Mutations in the Progranulin (PGRN) gene have been linked to two distinct neurodegenerative diseases, frontotemporal lobar degeneration (FTLD) and neuronal ceroid lipofuscinosis (NCL). Accumulating evidence suggests a critical role of PGRN in the lysosome. However how PGRN regulates lysosomal function and protects against neurodegeneration remains elusive. We have identified prosaposin (PSAP), the precursor of saposin peptides essential for lysosomal glycosphingolipid degradation, as a PGRN binding partner. We further showed that PGRN facilitates PSAP lysosomal trafficking from the extracellular space via the neuronal trafficking receptor sortilin. We found reduced neuronal levels of PSAP and saposins in PGRN deficient mice and in FTLD patients due to PGRN mutations. Moreover, we showed that PGRN forms a complex with PSAP and lysosomal proteases cathepsin B and D. Cathepsin D deficiency has been reported to cause FTLD related pathology and our preliminary studies showed that impaired PSAP function also leads to FTLD related phenotypes in mice. Thus we hypothesize that PGRN is critical for proper PSAP and cathepsin B and D functions and impaired PSAP and cathepsin functions is one key disease mechanism of FTLD-PGRN. To test this hypothesis, we propose three specific aims.
In Aim1, we will examine the role of PGRN in regulating PSAP function. PSAP trafficking, processing and glycosphingolipid metabolism will be assayed in WT and PGRN-/- cells and tissues as well as control and FTLD-PGRN patient samples.
In Aim2, we will determine the role of PGRN in cathepsin B and D trafficking and activation by examining WT and PGRN-/- cells and tissues as well as control and FTLD-PGRN patient samples.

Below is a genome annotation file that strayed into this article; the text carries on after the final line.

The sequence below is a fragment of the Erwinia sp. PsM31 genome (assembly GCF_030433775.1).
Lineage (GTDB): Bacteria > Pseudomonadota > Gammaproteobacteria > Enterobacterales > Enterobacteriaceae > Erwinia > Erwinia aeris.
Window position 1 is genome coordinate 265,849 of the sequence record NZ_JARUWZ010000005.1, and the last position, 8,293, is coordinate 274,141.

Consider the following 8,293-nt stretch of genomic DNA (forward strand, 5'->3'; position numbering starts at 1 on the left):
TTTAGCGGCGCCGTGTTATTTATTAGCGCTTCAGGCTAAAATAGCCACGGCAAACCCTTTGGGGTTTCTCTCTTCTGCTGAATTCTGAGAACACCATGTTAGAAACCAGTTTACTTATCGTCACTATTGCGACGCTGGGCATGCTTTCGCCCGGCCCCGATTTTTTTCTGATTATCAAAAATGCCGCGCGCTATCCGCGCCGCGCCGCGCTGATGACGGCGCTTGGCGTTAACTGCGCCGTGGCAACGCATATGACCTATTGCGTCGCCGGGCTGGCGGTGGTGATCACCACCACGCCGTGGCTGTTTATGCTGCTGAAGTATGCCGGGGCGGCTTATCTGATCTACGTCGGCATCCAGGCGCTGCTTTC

In Aim3, we will assay FTLD like phenotypes in mice with different levels of PSAP or cathepsin B or D to determine whether partial loss of PSAP or cathepsin function could contribute to FTLD disease progression. Furthermore, PSAP or cathepsin B or D will be overexpressed via adeno associated viruses (AAV) to determine whether PSAP or cathepsin overexpression can rescue phenotypes associated with PGRN loss in mice. In summary, these proposed studies will shed light on how PGRN regulates lysosomal function and provide novel insights into the disease mechanism of FTLD. We expect the results from our studies to facilitate therapeutic development for FTLD-PGRN as well other neurodegenerative diseases with a reported role of PGRN, such as Alzheimer?s disease.

Public Health Relevance

We aim to determine lysosomal function of progranulin, loss of function of which results in frontotemporal lobar degeneration (FTLD) and neuronal ceroid lipofuscinosis, and dissect molecular mechanism of FTLD due to progranulin mutations. The regulation of lysosomal proteins, prosaposin and cathepsin B and D, by progranulin and its implication for FTLD will be investigated.

National Institute of Health (NIH)
National Institute of Neurological Disorders and Stroke (NINDS)
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Cellular and Molecular Biology of Neurodegeneration Study Section (CMND)
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Sutherland, Margaret L
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Cornell University
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Paushter, Daniel H; Du, Huan; Feng, Tuancheng et al. (2018) The lysosomal function of progranulin, a guardian against neurodegeneration. Acta Neuropathol 136:1-17
Zhou, Xiaolai; Sullivan, Peter M; Paushter, Daniel H et al. (2018) The Interaction Between Progranulin with Sortilin and the Lysosome. Methods Mol Biol 1806:269-288
Zhou, Xiaolai; Sullivan, Peter M; Sun, Lirong et al. (2017) The interaction between progranulin and prosaposin is mediated by granulins and the linker region between saposin B and C. J Neurochem 143:236-243
Zhou, Xiaolai; Paushter, Daniel H; Feng, Tuancheng et al. (2017) Regulation of cathepsin D activity by the FTLD protein progranulin. Acta Neuropathol 134:151-153
Zhou, Xiaolai; Sun, Lirong; Bracko, Oliver et al. (2017) Impaired prosaposin lysosomal trafficking in frontotemporal lobar degeneration due to progranulin mutations. Nat Commun 8:15277